Considering Cheers is one of the greatest television shows ever made, launching the careers of Ted Danson, Kelsey Grammar, Woody Harrelson, and Kirstie Alley, and how the TV theme song is now being used in commercials, Portnoy did alright with his greatest hit.

2. “The Fresh Prince of Bel-Air” by Will Smith – The Fresh Prince of Bel-Air

Go stand in public somewhere, anywhere, and start singing “In West Philadelphia,” then wait for someone to sing the next lyric. It’ll happen since The Fresh Prince of Bel-Air TV theme song is one of the greatest earworms from the 90s, even if later seasons cut out an entire verse. When the series started, Will Smith wasn’t an actor, he was only known as a rapper, but over the course of the award-winning, ground-breaking series run, he developed into the biggest movie star of the 90s.

“The Fresh Prince of Bel-Air” becoming one of the most iconic TV theme songs ever is something no one could have predicted when the young rapper was offered the series. While not as prevalent as the entries on either side of it, the theme is the most likely from this list to be heard when out in public; it’s just that fun to sing.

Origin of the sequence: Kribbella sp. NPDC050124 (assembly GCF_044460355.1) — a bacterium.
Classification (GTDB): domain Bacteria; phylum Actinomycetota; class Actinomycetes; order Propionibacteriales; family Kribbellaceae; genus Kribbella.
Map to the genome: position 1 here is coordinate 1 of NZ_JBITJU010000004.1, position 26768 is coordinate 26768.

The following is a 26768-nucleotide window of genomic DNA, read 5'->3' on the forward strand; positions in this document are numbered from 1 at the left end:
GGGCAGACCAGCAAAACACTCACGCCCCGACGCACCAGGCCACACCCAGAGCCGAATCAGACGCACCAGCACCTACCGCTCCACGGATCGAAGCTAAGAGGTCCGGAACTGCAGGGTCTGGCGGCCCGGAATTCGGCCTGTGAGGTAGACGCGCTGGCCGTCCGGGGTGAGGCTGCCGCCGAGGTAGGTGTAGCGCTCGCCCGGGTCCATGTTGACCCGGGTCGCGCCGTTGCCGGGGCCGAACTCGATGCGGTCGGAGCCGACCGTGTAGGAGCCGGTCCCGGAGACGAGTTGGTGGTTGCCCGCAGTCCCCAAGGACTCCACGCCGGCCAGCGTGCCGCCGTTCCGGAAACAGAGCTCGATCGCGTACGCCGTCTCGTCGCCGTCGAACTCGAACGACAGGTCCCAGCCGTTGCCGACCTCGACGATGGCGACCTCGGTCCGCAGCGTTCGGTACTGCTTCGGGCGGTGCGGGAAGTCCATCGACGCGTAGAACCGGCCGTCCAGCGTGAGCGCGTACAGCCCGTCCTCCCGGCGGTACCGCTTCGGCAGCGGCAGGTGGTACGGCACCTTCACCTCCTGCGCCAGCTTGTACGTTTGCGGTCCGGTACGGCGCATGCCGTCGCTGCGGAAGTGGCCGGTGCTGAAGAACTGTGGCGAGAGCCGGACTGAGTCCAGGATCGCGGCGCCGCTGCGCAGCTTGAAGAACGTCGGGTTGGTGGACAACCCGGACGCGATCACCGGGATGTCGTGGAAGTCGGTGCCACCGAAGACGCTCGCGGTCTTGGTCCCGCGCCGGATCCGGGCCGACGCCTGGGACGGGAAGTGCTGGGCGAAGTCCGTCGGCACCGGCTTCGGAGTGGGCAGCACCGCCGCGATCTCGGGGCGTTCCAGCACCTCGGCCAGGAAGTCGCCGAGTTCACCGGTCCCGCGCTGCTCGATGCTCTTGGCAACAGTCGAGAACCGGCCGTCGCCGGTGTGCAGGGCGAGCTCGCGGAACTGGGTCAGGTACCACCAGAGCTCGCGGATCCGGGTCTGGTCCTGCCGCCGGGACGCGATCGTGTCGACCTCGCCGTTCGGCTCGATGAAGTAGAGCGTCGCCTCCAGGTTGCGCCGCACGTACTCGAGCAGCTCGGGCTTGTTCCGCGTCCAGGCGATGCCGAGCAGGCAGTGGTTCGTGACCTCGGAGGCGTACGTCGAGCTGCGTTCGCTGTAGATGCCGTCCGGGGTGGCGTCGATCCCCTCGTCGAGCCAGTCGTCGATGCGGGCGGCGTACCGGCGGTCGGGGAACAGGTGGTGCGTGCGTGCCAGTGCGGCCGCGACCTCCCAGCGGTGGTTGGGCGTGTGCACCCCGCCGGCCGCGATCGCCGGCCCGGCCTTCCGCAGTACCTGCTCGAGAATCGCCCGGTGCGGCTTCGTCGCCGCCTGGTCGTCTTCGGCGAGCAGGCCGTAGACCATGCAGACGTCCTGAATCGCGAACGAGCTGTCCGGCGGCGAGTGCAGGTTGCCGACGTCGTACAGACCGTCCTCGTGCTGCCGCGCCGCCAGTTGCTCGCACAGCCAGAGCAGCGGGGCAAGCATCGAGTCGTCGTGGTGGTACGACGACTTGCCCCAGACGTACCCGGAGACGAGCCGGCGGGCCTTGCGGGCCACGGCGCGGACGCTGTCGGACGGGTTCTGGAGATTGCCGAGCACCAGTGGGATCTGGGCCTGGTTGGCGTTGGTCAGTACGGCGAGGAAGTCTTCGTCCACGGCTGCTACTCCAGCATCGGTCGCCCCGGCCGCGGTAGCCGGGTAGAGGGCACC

1. “I’ll Be There For You” – The Rembrandts – Friends

friends cast

For those watching Friends on streaming, the opening TV theme song is catchy and endearing as it plays over the cast having fun around a water fountain, but for those that lived through the series initial run on broadcast television, this song was impossible to escape. Written by David Crane and Marta Kaufman, the show’s co-creators, the song made it to number one on the Billboard Adult Contemporary chart and seven on the Top 40. That’s impressive for any song, but for a TV theme, it was nearly unheard of.

“I’ll Be There For You” is often voted as the best TV theme song of all time, and our list is no different, as not only is it a good song in its own right, but it fits Friends like a glove. In addition, culturally, no other theme song has had such a massive impact. Imagine how different television would be if R.E.M hadn’t turned down the chance to use one of their songs as the theme?